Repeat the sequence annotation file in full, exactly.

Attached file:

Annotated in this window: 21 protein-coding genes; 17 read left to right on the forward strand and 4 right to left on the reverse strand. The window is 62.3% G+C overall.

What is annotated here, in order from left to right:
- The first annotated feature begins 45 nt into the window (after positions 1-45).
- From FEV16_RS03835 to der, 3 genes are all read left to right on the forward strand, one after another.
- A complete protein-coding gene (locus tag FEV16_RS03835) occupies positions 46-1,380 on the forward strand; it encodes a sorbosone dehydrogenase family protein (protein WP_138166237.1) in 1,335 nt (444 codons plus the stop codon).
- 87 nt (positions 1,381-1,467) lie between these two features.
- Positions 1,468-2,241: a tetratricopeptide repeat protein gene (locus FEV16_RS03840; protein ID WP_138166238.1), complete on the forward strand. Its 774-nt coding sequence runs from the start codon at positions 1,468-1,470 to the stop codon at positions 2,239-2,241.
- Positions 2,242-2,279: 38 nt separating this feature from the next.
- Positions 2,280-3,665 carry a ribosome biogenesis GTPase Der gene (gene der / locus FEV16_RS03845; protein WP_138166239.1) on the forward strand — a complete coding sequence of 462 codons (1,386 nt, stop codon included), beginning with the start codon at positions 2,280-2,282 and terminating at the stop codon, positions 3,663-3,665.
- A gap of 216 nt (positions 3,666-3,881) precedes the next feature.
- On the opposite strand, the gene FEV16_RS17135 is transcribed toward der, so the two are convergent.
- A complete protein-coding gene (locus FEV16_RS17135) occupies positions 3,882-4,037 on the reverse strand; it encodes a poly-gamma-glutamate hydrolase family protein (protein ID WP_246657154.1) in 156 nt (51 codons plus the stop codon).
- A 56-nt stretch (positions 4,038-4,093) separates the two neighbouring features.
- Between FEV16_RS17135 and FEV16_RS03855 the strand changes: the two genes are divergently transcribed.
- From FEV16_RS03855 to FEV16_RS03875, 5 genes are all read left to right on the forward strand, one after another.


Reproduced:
Annotated in this window: 21 protein-coding genes; 17 read left to right on the forward strand and 4 right to left on the reverse strand. The window is 62.3% G+C overall.

What is annotated here, in order from left to right:
- The first annotated feature begins 45 nt into the window (after positions 1-45).
- From FEV16_RS03835 to der, 3 genes are all read left to right on the forward strand, one after another.
- A complete protein-coding gene (locus tag FEV16_RS03835) occupies positions 46-1,380 on the forward strand; it encodes a sorbosone dehydrogenase family protein (protein WP_138166237.1) in 1,335 nt (444 codons plus the stop codon).
- 87 nt (positions 1,381-1,467) lie between these two features.
- Positions 1,468-2,241: a tetratricopeptide repeat protein gene (locus FEV16_RS03840; protein ID WP_138166238.1), complete on the forward strand. Its 774-nt coding sequence runs from the start codon at positions 1,468-1,470 to the stop codon at positions 2,239-2,241.
- Positions 2,242-2,279: 38 nt separating this feature from the next.
- Positions 2,280-3,665 carry a ribosome biogenesis GTPase Der gene (gene der / locus FEV16_RS03845; protein WP_138166239.1) on the forward strand — a complete coding sequence of 462 codons (1,386 nt, stop codon included), beginning with the start codon at positions 2,280-2,282 and terminating at the stop codon, positions 3,663-3,665.
- A gap of 216 nt (positions 3,666-3,881) precedes the next feature.
- On the opposite strand, the gene FEV16_RS17135 is transcribed toward der, so the two are convergent.
- A complete protein-coding gene (locus FEV16_RS17135) occupies positions 3,882-4,037 on the reverse strand; it encodes a poly-gamma-glutamate hydrolase family protein (protein ID WP_246657154.1) in 156 nt (51 codons plus the stop codon).
- A 56-nt stretch (positions 4,038-4,093) separates the two neighbouring features.
- Between FEV16_RS17135 and FEV16_RS03855 the strand changes: the two genes are divergently transcribed.
- From FEV16_RS03855 to FEV16_RS03875, 5 genes are all read left to right on the forward strand, one after another.